Report finds cyberattacks on critical utility operating systems are increasing

Report finds cyberattacks on critical utility operating systems are increasing
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A new study published Friday finds that cyberattacks on the operational technology (OT) involved in running critical utilities are increasing and says these attacks have the potential to cause “severe” damage.

The report, compiled by the manufacturing company Siemens and the Ponemon Institute, is based on survey responses from 1,700 utility professionals worldwide and focuses on cyber risks to electric utilities with gas, solar, or wind assets, and water utilities. 

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“The survey results show that risk is worsening, with potential for severe financial, environmental and infrastructure damage,” Siemens and the Ponemon Institute wrote in the report, also noting further down that “the risk that cyber attacks pose to the OT environment is increasing in frequency and potency as malicious actors’ ability to accurately target critical infrastructure assets improves.” 

The OT involved in utilities refers to machines, networks and systems that are involved in transmitting or distributing power, as opposed to the information technology involved, which refers to computers and mobile devices that enable business operations.

The report was released in conjunction with an event on the “state of OT security in the utilities industry” hosted by the Atlantic Council on Friday.

Former Homeland Security Secretary Michael Chertoff spoke at the event, sounding the alarm on what he described as a “real national security issue.”

“Power and energy is the core of almost everything we do. Nothing in our modern society can function without access to power, and it’s the utility industry that provides that to everybody, which is why this is an urgent matter of national concern,” Chertoff, who served under former President George W. Bush, said.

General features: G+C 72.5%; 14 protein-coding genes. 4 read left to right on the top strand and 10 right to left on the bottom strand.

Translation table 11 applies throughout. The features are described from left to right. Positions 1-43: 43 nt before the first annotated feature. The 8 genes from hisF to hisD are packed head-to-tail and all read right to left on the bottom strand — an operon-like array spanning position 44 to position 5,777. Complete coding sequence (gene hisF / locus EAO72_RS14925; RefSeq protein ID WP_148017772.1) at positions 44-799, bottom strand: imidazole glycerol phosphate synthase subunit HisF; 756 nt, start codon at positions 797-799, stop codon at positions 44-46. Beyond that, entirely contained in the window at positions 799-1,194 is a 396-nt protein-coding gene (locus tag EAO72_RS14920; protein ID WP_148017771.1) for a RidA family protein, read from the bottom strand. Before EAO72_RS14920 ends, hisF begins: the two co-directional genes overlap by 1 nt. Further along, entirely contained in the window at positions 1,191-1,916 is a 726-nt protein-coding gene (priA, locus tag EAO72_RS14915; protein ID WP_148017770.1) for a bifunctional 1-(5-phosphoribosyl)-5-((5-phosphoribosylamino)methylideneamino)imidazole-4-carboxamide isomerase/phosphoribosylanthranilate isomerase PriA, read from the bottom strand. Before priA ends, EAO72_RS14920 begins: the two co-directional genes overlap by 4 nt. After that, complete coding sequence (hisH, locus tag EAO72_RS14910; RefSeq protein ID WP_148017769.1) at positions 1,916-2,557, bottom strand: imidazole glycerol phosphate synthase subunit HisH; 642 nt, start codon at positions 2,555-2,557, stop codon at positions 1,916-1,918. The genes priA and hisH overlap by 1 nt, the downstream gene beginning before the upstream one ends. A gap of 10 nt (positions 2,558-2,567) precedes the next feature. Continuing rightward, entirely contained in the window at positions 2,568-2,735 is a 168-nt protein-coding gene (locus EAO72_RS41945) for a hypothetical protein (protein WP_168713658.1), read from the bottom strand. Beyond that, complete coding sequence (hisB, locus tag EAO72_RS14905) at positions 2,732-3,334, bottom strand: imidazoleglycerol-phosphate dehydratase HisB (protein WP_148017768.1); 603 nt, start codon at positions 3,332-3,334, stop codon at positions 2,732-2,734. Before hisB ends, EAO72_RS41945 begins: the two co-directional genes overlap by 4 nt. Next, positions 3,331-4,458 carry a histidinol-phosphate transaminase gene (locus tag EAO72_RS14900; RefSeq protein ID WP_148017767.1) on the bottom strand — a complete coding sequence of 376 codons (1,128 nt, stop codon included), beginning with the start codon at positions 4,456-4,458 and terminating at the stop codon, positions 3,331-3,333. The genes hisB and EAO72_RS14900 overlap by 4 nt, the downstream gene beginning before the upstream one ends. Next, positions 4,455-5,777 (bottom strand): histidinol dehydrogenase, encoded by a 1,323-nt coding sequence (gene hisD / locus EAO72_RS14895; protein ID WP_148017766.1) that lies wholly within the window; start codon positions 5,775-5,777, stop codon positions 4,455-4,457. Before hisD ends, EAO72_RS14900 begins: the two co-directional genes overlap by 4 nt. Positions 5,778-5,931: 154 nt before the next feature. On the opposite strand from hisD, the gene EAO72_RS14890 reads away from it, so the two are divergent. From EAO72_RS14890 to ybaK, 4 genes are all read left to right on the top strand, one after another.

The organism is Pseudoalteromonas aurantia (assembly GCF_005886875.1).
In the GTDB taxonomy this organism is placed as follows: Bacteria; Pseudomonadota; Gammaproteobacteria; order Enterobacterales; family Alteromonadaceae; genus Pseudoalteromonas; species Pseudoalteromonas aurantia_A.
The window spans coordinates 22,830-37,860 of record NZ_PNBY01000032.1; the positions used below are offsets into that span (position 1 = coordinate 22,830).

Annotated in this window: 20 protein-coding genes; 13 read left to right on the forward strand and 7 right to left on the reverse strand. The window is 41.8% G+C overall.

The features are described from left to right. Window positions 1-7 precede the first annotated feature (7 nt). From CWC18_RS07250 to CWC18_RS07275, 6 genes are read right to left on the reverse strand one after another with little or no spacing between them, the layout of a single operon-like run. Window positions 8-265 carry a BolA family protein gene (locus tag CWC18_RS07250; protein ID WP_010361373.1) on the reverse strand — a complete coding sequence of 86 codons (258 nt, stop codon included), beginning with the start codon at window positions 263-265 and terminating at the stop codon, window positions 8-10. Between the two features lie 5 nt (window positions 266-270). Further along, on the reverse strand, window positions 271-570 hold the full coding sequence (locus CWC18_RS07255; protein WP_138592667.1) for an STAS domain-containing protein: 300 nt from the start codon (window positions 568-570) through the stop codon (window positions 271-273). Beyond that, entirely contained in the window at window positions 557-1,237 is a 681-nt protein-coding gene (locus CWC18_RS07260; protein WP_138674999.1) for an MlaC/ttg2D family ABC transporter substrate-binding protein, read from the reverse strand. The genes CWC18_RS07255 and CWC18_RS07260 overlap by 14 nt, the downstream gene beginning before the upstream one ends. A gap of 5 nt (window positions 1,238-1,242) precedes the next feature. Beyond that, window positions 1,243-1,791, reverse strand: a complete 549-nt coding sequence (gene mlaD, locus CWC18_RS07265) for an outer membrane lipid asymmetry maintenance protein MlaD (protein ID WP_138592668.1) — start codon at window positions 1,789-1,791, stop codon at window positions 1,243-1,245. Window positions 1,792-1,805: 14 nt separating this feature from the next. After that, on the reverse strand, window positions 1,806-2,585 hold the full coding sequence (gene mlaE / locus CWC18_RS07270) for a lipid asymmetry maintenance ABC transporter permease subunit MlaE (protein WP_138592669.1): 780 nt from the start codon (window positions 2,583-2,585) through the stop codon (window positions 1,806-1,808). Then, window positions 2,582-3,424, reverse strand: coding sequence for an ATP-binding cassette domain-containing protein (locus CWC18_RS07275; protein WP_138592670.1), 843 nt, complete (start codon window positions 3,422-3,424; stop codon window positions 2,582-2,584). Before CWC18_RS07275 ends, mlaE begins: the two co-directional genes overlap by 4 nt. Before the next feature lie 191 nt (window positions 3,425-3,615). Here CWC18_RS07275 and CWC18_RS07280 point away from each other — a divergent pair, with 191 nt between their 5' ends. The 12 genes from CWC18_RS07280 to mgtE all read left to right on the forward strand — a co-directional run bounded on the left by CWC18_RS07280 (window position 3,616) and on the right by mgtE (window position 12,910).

The majority of those surveyed, around 54 percent, reported that they expect a cyberattack on critical infrastructure within the next year, and 64 percent described cyberattacks as a “top challenge.”

“Where past attacks primarily targeted data theft, current and future attacks can hijack control systems and logic controllers that operate critical infrastructure with the intent to cause physical damage and outages,” Siemens and Ponemon wrote.

The cyberattacks have already taken their toll on utility groups, with 25 percent of those surveyed reporting being the subject of “mega attacks” potentially engineered by "nation-state" actors. These more advanced attacks make managing the security of the OT involved in utilities more difficult, with 64 percent of respondents citing concerns around the increasingly sophisticated attacks. 

“Because many utilities manage infrastructure critical to daily life, nation-states and other malicious actors have an interest in developing cyber weapons that target utilities,” the groups wrote. “Individuals and criminal organizations may now also have the backing of nation-states, or state-aligned proxy groups, interested in damaging physical assets, and may use potent cyber warfare tools originally developed by nation-states.” 

While the report did not mention any nation-states by name, the 2019 Worldwide Threat Assessment compiled by former Director of National Intelligence Daniel Coats found that both China and Russia have “the ability to execute cyber attacks in the United States that generate localized, temporary disruptive effects on critical infrastructure.” 

Chertoff also pointed to China, Russia, North Korea, Iran and Venezuela as all having the capability of carrying out cyberattacks or “mischief” on the U.S.

The survey findings were released one week after the Government Accountability Office (GAO) found in a separate report that the Department of Energy (DOE) is not doing enough to protect the electric grid from cyberattacks, with the most vulnerable portion of the grid the industrial control systems that support operations. 

GAO criticized DOE for not having developed plans to secure the electric grid against cyberattacks that would lead to a national strategy. Karen Evans, the assistant secretary of DOE’s Office of Cybersecurity, Energy Security, and Emergency Response, stated that she “concurs” with GAO’s recommendation on the creation of a federal cybersecurity strategy, and that DOE’s current cyber actions “meet the intent of GAO’s recommendation.” 

Despite the negative findings of the report, Siemens and Ponemon described the threat to utilities posed by cyberattacks as “major but manageable.”

“Attackers and defenders will continue to innovate, and the systems used by utilities under normal operations will continue to advance,” the groups wrote. “A sophisticated business that uses digital technologies to operate more efficiently than competitors needs to protect those technologies from attacks.”